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Barred Owl Chicks Fledging

5-25-17 barred owl fledging2Unlike most young birds, Barred Owls fledge before they can fly. On average, they leave their nest when they are around eight weeks old, and don’t master flight until they’re about 12 weeks old. Fledging for a Barred Owl consists of climbing up out of the tree cavity where they spent their first two months, onto a nearby limb where its parents will tend to it. More often than not there is a nearby branch which it can hop to.

In the fledging depicted, the closest limb was a good 10-15 feet above the nesting cavity. With the help of its strong talons, beak and wings, the fledgling managed to scale the tree trunk up to a somewhat horizontal stub where it could get a good purchase. It may not have been the most graceful ascension, but the fact that it could manage to climb straight up for this distance without the assistance of any grasping fingers was impressive, to say the least.  Fledged Barred Owls continue to be fed by their parents until they can fly and capture their own prey.  (Photo: Barred Owl chick fledging – clockwise, starting from upper left)

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12 responses

  1. Outstanding sequence of photos !

    May 26, 2017 at 7:56 am

  2. Mary Quinn

    Amazing photos! Thanak you.

    May 26, 2017 at 8:01 am

  3. Alice Pratt

    Amazing to observe AND take photos. Just wondering how they get back to their tree cavity home?

    May 26, 2017 at 8:06 am

    • They don’t, Alice. The parents come to them to feed them. Once they’ve fledged, they’re out of the nest for good!

      May 26, 2017 at 8:26 am

  4. Bill On The Hill...

    That is one tough boyd!

    A note off subject here, the ticks are horrendous this season…

    Bill Farr

    May 26, 2017 at 10:04 am

  5. Alice Pratt

    I thought it would be awkward for them to go back down. I thought when birds fledged, they went back to their nest and had flying lessons from the nest. So it’s going to stay on the branch for a few weeks? They must be prey for hawks? Other owls? And not much shelter when it rains 😕 Interesting to learn more! Thank you!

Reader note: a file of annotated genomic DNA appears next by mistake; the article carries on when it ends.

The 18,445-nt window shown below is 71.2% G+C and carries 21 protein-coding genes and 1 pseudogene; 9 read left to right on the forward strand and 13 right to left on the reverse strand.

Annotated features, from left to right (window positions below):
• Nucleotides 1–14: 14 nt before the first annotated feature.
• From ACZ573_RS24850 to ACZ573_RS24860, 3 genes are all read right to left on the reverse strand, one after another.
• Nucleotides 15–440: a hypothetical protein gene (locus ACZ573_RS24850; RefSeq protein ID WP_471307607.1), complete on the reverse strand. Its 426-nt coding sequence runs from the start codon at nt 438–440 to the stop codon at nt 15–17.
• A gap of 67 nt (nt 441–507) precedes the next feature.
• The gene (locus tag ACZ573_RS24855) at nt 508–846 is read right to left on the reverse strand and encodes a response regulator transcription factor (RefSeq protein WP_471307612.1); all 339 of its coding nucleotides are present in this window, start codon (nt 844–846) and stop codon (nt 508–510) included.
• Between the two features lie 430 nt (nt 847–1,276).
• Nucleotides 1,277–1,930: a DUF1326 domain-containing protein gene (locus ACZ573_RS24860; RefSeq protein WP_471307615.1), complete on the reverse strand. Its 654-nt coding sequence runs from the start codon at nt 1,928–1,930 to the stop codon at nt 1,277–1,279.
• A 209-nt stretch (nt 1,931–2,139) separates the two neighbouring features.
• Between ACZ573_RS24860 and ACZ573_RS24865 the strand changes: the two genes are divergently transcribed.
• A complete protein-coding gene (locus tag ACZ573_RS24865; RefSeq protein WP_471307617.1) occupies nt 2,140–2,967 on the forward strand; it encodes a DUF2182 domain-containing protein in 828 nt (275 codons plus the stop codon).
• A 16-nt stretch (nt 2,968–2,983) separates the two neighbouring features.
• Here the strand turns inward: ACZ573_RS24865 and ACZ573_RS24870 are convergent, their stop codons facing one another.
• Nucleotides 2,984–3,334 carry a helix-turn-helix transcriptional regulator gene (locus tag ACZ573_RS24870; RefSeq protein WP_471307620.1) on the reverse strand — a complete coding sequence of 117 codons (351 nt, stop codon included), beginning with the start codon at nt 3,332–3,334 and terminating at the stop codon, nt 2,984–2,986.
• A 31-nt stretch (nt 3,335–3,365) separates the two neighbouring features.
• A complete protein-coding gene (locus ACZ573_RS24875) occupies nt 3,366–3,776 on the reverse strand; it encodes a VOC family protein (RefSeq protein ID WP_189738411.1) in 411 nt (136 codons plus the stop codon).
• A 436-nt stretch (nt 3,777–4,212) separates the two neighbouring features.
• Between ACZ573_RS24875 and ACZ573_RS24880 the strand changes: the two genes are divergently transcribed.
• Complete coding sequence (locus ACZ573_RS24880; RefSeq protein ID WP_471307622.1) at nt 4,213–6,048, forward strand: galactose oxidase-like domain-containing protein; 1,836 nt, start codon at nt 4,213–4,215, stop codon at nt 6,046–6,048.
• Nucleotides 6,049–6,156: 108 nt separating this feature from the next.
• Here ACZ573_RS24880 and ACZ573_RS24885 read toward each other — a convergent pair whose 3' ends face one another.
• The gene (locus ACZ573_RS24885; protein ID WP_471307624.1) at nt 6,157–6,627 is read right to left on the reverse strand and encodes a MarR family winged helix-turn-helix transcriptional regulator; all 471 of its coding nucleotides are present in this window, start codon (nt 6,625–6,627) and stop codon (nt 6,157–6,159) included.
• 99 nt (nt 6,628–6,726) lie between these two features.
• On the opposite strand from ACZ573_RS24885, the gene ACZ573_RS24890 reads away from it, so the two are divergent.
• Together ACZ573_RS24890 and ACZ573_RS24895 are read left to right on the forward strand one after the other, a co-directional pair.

May 26, 2017 at 10:08 am

  6. Susan Holland

    Amazing! How wonderful that you were there to see this and photograph it for the rest of us!

    May 26, 2017 at 12:45 pm

  7. Yes, ticks are awful. I recommend a flock of chickens in your yard. They really seem to help by eating the little nuisances. Not as noisy as guinea hens, but if you have a place away from neighbors, they are supposed to be even better. We really need to push for a Lyme Disease vaccine. Dogs have it and people could too, if it weren’t for anti-vaccine groups. Read about it on Google.Mary, sorry for taking up your space here, but this is a topic on everyone’s minds. Loved your little Barred Owl chick pictures!

    May 26, 2017 at 4:19 pm

  8. jini foster

    please what IS the bright blue scat????

    May 27, 2017 at 7:19 am

    • I have no idea! The shape, size and color mystify me. (I noted in posting that I had no idea and was hopeful that a reader could confirm the nature of it, but that I couldn’t!) Blue stain fungus sounds plausible, but have not found anyone who categorically knows this for a fact.

      May 28, 2017 at 9:31 am

  9. Susan Brown

    Aren’t they amazing?! Mary is a naturalist living in the Rutland area and, unless otherwise noted, uses her own photos in the blog, which, no matter what the subject, I always find fascinating. Wouldn’t it be thrilling to have a peek at ‘our’ babies fledging?……though I wouldn’t want to attract attention to them….this family is so precious!

    Sue

    Sent from my iPad

    >

    May 27, 2017 at 7:58 am

  10. Mary Sloat

    I found the information about the owls fascinating.

    May 27, 2017 at 7:55 pm

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